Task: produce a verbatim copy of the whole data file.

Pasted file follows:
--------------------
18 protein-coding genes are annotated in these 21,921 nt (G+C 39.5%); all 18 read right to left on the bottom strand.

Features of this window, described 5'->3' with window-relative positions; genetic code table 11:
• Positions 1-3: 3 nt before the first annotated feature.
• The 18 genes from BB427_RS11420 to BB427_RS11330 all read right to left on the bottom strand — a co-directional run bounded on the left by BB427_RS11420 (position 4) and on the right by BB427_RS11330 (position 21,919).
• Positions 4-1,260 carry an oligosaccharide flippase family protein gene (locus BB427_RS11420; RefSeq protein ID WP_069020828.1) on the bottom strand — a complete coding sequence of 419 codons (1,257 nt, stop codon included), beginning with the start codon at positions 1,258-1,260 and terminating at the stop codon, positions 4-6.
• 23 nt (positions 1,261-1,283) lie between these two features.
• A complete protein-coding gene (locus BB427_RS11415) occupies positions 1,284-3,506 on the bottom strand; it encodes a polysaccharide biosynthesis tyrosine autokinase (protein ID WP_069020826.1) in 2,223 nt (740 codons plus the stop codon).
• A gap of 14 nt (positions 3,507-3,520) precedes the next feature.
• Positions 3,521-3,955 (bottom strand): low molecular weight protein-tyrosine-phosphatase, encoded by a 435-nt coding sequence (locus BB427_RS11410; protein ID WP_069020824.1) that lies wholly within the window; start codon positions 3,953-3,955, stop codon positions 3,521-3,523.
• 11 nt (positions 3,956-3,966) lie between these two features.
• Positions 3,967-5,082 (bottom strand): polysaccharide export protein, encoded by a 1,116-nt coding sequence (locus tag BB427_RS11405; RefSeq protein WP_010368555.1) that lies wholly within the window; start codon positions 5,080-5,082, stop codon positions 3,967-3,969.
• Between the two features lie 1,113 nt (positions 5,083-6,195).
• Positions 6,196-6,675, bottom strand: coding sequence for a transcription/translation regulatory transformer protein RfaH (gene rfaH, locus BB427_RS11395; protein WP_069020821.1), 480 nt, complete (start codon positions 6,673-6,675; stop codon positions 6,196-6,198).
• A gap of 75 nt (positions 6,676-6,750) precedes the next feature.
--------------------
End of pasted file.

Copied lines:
18 protein-coding genes are annotated in these 21,921 nt (G+C 39.5%); all 18 read right to left on the bottom strand.

Features of this window, described 5'->3' with window-relative positions; genetic code table 11:
• Positions 1-3: 3 nt before the first annotated feature.
• The 18 genes from BB427_RS11420 to BB427_RS11330 all read right to left on the bottom strand — a co-directional run bounded on the left by BB427_RS11420 (position 4) and on the right by BB427_RS11330 (position 21,919).
• Positions 4-1,260 carry an oligosaccharide flippase family protein gene (locus BB427_RS11420; RefSeq protein ID WP_069020828.1) on the bottom strand — a complete coding sequence of 419 codons (1,257 nt, stop codon included), beginning with the start codon at positions 1,258-1,260 and terminating at the stop codon, positions 4-6.
• 23 nt (positions 1,261-1,283) lie between these two features.
• A complete protein-coding gene (locus BB427_RS11415) occupies positions 1,284-3,506 on the bottom strand; it encodes a polysaccharide biosynthesis tyrosine autokinase (protein ID WP_069020826.1) in 2,223 nt (740 codons plus the stop codon).
• A gap of 14 nt (positions 3,507-3,520) precedes the next feature.
• Positions 3,521-3,955 (bottom strand): low molecular weight protein-tyrosine-phosphatase, encoded by a 435-nt coding sequence (locus BB427_RS11410; protein ID WP_069020824.1) that lies wholly within the window; start codon positions 3,953-3,955, stop codon positions 3,521-3,523.
• 11 nt (positions 3,956-3,966) lie between these two features.
• Positions 3,967-5,082 (bottom strand): polysaccharide export protein, encoded by a 1,116-nt coding sequence (locus tag BB427_RS11405; RefSeq protein WP_010368555.1) that lies wholly within the window; start codon positions 5,080-5,082, stop codon positions 3,967-3,969.
• Between the two features lie 1,113 nt (positions 5,083-6,195).
• Positions 6,196-6,675, bottom strand: coding sequence for a transcription/translation regulatory transformer protein RfaH (gene rfaH, locus BB427_RS11395; protein WP_069020821.1), 480 nt, complete (start codon positions 6,673-6,675; stop codon positions 6,196-6,198).
• A gap of 75 nt (positions 6,676-6,750) precedes the next feature.